Lawyers for LIPA and the Town of Huntington are scheduled to return to state Supreme Court next week for closed-door talks over the utility’s tax challenge for the Northport power station amid tentative hope for a settlement, people familiar with the case said Wednesday.
Settlement talks have been ongoing for months, and the sources cautioned that the latest did not necessarily mean a deal was close. But a state Supreme Court judge could be close to issuing a verdict in the first of LIPA’s tax cases involving the $84 million the Long Island Power Authority pays in taxes for the Northport plant each year.
“They are productive discussions,” one person said about settlement talks in recent weeks. Talks next week will apprise a judge of the utility’s latest offers to settle the decade-old case and the town’s willingness to accept them.
“Everything is up for negotiation,” said a second person familiar with the discussions. “Parties are discussing what would be the framework” and apprising a judge of those possible terms. Nothing has been agreed to.
Spokespersons for LIPA and the town couldn’t immediately be reached.
LIPA has previously offered to settle the case by forgoing the more than $650 million in tax refunds that may be due the utility and offering a phased-down reduction of the sharp reduction that could result from a verdict. The plants are owned by National Grid but LIPA ratepayers pay the taxes and other plant expenses.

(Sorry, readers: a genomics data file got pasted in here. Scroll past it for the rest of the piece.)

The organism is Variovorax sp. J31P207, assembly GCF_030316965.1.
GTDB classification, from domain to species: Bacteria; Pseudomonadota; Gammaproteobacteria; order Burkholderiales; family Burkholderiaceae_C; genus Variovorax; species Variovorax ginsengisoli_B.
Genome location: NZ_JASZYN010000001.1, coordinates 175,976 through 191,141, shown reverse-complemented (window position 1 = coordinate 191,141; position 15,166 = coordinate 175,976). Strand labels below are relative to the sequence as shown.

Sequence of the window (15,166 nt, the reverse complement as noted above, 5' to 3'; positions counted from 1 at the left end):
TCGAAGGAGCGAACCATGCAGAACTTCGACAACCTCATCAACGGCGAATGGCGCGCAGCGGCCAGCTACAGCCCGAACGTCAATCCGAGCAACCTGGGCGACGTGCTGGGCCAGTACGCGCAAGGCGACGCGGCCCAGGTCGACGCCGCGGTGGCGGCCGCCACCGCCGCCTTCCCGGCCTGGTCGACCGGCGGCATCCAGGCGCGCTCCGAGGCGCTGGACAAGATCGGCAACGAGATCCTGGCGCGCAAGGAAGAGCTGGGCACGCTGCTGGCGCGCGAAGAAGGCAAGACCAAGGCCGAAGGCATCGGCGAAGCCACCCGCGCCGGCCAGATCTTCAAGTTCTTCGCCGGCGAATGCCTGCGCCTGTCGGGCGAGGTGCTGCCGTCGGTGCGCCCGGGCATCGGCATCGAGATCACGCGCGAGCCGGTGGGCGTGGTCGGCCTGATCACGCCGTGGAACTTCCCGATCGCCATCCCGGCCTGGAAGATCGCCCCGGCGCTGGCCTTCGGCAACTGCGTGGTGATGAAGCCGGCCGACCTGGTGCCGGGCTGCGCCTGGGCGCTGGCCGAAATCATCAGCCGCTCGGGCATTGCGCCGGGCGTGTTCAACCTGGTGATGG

A more recent settlement offered to Nassau County for taxes for the E.F. Barrett plant in Island Park and the Glenwood Landing power station added the possibility of a four-year extension of the last year’s tax payments. The Nassau Legislature must approve those settlements but has yet to do so. Brookhaven has already reached a settlement with LIPA over Port Jefferson plant taxes.
One person briefed on settlement discussions said the latest proposed Northport settlement is "better than Port Jefferson and Nassau deals," adding it was uncertain whether the incentives "will make a difference" toward an agreement.
Island Park residents railed against the Nassau settlement in a public meeting last month after LIPA revealed taxes for residents could increase by upward of $200 a month by the seventh year of the agreement.
LIPA and National Grid filed the first tax challenges a decade ago, citing the considerably lower taxes it pays for the Caithness plant in Yaphank compared with tax bills for older conventional plants that are less used now than decades ago.
LIPA in 2018 paid $181 million in taxes for the four big power stations: $84 million for Northport, $42 million for the E.F. Barrett station, $32 million for the Port Jefferson station and $23 million for Glenwood Landing, which no longer has a large plant.